As a data scientist, you deal with a lot of data. For small datasets, maybe you just store this information in a CSV file and load it into Pandas. However, this isn't really a scalable solution and won't do too well if you're constantly updating and inserting new data. You need a database; somewhere to hold your information that allows for easy inserting, updating, and reading. There are two main approaches to storing data in a database: relational databases store data as a row in tables with a pre-defined structure, while non-relational databases store data independently as a document. This post will focus on accessing data from relational databases.

Relational database tables are very similar to Pandas dataframes, each row corresponds with a certain object and columns are used to store different features of that object. For example, a website might have a table in their database that stores its users' information (username, first name, last name, etc.).

id first_name last_name username password
1 Jeremy Jordan password password
2 John Snow winteriscoming braceyourselves
3 Anderson Paak yeslawd breezylovejoy

Note: Websites should never store your password in plain text.

When we want to get information from a relational database, we do so by querying (asking) for it. Specifically, we use a structured query language (SQL) to speak with the database and access data. A schema defines how information is stored within the table, essentially describing what type of information is stored in each column.

SQL has the ability to search, filter, and combine data that might be stored across multiple tables. In this post, I'll discuss the common SQL commands used for data analysis.

Quick links for reference

Basic SQL Commands
  • SELECT/FROM: specifies the columns and table of interest
  • LIMIT: caps the query results
  • ORDER BY: specify the order results are returned in
  • WHERE: filters the data using a comparison or logical operator
    • LIKE: used to match on similar values instead of strictly identical values
    • BETWEEN: only select rows in the specified range
    • IN: specify a list of values to include
    • AND: select rows which satisfy two specified conditions
    • OR: select rows which satisfy one of the specified conditions
    • NOT: select rows which do not satisfy the specified condition
    • IS NULL: select rows with null values in specified column
Intermediate SQL Commands

Basic SQL Commands

There are two commands which are absolutely required for every SQL query, what data you want (SELECT) and where that data is stored (FROM). With the SELECT command, you can specify the columns of a table that you'd like to retrieve while FROM specifies what table you're interested in retrieving data from. The "*" symbol is shorthand for "all", so if you wanted to grab all of the users' fields from the example table above you'd perform a query like SELECT * FROM users.

The AS keyword will create an alias for a column in the data retrieved.

SELECT first_name AS "First Name" 
FROM users

You can also combine values from different columns (within the same row).

SELECT unread_count + read_count AS total_count 
FROM emails 

To limit the size of your query results, you can use the command LIMIT, followed by the sample size, at the end of your query.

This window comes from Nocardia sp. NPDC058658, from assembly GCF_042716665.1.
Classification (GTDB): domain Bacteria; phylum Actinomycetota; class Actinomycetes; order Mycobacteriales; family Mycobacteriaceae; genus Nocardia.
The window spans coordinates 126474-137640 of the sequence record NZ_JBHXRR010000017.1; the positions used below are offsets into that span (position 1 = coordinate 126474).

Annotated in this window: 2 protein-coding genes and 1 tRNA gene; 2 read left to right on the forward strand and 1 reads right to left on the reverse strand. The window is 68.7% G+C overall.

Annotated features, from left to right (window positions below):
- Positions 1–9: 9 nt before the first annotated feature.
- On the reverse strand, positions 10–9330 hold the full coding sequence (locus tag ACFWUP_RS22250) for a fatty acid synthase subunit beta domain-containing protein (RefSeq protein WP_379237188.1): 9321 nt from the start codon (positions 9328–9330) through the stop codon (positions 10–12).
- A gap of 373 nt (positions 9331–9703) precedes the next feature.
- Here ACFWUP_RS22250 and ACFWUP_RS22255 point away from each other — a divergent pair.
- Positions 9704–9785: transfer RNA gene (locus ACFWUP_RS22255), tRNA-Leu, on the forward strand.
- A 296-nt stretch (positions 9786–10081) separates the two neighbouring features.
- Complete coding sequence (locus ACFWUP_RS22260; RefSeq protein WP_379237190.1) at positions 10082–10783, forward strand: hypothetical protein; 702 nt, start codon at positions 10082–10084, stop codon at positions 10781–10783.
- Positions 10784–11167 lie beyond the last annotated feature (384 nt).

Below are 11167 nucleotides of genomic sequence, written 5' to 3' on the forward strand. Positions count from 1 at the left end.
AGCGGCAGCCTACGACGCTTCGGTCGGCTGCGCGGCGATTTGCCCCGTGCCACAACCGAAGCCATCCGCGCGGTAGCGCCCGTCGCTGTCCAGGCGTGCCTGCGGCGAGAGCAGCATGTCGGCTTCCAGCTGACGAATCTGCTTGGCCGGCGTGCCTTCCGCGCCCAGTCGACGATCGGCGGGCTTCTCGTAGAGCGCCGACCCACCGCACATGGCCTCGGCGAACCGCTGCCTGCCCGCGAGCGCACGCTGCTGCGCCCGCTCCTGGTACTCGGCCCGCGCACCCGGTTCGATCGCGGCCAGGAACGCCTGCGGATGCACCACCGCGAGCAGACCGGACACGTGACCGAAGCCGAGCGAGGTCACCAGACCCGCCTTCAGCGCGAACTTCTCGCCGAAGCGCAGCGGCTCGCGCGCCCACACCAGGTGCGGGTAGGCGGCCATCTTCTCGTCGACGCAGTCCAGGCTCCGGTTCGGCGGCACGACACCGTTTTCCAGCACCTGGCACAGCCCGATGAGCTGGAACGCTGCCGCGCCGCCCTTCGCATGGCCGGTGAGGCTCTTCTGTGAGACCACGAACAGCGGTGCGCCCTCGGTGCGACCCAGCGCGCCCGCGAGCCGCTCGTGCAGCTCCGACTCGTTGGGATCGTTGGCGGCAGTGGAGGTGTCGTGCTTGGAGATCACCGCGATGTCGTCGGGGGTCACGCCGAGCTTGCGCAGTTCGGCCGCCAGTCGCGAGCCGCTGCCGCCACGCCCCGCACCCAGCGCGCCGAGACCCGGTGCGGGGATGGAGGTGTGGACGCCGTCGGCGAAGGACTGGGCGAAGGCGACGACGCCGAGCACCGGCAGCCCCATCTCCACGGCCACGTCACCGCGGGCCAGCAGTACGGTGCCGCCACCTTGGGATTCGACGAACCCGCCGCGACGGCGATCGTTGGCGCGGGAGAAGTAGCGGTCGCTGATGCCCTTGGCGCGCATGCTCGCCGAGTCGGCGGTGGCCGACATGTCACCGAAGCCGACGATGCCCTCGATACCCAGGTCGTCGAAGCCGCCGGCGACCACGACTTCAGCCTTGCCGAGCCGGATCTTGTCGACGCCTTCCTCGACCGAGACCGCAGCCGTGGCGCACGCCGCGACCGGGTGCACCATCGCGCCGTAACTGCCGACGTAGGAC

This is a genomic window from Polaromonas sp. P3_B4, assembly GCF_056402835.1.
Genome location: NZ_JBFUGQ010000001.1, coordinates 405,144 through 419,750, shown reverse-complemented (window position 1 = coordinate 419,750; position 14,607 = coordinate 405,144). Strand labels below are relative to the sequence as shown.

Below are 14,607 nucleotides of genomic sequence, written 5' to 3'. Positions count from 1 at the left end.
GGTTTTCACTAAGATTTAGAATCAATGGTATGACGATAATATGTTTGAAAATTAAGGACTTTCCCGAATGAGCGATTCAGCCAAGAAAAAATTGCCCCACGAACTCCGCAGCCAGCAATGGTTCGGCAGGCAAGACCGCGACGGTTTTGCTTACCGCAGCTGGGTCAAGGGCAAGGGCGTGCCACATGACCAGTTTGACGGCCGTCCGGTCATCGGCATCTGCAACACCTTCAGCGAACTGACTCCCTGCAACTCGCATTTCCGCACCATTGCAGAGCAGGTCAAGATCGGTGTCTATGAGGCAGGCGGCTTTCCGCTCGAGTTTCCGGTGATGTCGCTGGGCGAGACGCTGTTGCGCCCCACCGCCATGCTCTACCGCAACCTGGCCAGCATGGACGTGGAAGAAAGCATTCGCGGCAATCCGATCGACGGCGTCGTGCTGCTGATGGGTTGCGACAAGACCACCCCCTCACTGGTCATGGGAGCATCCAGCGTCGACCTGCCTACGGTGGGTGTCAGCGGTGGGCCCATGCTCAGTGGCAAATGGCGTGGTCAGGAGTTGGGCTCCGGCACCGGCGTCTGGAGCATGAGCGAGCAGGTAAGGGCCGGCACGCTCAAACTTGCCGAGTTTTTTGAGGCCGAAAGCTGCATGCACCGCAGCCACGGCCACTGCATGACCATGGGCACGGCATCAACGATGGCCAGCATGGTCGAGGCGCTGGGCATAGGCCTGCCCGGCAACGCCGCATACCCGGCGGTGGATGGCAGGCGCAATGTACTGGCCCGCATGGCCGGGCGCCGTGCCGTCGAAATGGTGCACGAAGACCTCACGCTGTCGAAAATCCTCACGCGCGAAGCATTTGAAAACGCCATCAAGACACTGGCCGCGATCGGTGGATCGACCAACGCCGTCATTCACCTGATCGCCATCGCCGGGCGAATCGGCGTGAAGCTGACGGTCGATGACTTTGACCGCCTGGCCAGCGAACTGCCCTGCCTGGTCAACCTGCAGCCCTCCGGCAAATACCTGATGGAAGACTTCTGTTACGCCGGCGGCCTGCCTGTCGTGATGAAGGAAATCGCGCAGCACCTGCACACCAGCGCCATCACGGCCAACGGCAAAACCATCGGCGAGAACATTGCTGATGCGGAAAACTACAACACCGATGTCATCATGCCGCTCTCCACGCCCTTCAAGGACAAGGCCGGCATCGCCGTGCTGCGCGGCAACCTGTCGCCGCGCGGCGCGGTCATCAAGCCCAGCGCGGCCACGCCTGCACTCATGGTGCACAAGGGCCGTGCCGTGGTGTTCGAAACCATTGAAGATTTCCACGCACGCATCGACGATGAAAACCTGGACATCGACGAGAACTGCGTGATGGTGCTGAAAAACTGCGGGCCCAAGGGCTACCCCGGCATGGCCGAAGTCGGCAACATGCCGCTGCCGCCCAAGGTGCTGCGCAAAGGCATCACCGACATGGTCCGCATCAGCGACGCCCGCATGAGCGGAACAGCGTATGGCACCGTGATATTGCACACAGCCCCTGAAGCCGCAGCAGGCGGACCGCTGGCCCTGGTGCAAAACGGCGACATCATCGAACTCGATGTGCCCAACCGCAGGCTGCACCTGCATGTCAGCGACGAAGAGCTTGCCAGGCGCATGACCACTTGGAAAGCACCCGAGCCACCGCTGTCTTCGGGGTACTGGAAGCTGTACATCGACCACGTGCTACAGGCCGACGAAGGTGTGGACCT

FROM users 

You can use the command ORDER BY to specify the column to sort the returned results. The default order is ascending, but you can add the keyword DESC after specifying the column to return a descending order of results. You can also specify multiple columns to order by.

FROM users 
ORDER BY year, month DESC

If you'd like to filter your results, you can specify which results you'd like using the WHERE command, followed by the column to filter on and a comparison or logical expression. For example, you could query the database for records where the user's age is greater than 21.

FROM users 
WHERE age > 21
Logical operators

If you want to filter a collection of similar records, you can specify the similarity using LIKE (or ILIKE to ignore case in strings for some flavors of SQL). The % symbol can be used as a wildcard where it could represent any character or set of characters. To limit the wildcard to only one character, you can use the _ symbol.

FROM users 
WHERE name LIKE 'Bill%' -- returns for Bill, Billy, Billie, etc.

To access data from a specific time period, a certain age group, or any other range you might be interested in, you can use the BETWEEN command to specify a range of results to filter by. Both upper and lower bounds are included in the search results.

FROM users 

For even more specific ranges, you can specify every value to include using the IN command.

FROM users 
WHERE age IN (20, 22, 24, 26)

AND and OR are used to combine multiple expressions when specifying a filter on the data, where AND only returns values which meet all specifications while OR will return values where at least one of the specifications is met.

NOT can be used to negate any expression.

IS NULL will check to see whether or not the data in a specified column is null. Typically it is used in combination with the NOT keyword to only access records which do not contain null values.

FROM users 

Intermediate SQL Commands

Aggregation functions

COUNT(column) is used to return the number of rows containing non-null values in a given column. You can return the total number of rows by either counting on the index column or using *.

-- returns total number of users
FROM users 

-- returns number of users where last_name is not blank
SELECT COUNT(last_name) 
FROM users 

SUM(column) provides a summation of all numeric values in a specified column.

MIN(column) provides the minimum value within a column. For columns containing text, 'A' is considered the lowest value. MAX(column) provides the maximum value within a column. For columns containing text, 'Z' is considered the highest value.

AVG(column) calculates the arithmetic mean for numeric columns, ignoring null values.

So far, we've only used the aggregation functions on the entire dataset. However, it is possible to segment the data into groups and aggregate each group independently. Suppose you have a table that has the daily stock price of a company for the past few years, and you'd like to look at the monthly stock price average over this time period. You could accomplish this by grouping the records by year and month (GROUP BY), and then aggregate the individual records in each group to find the average (AVG).

SELECT year,
       AVG(daily_open) AS monthly_avg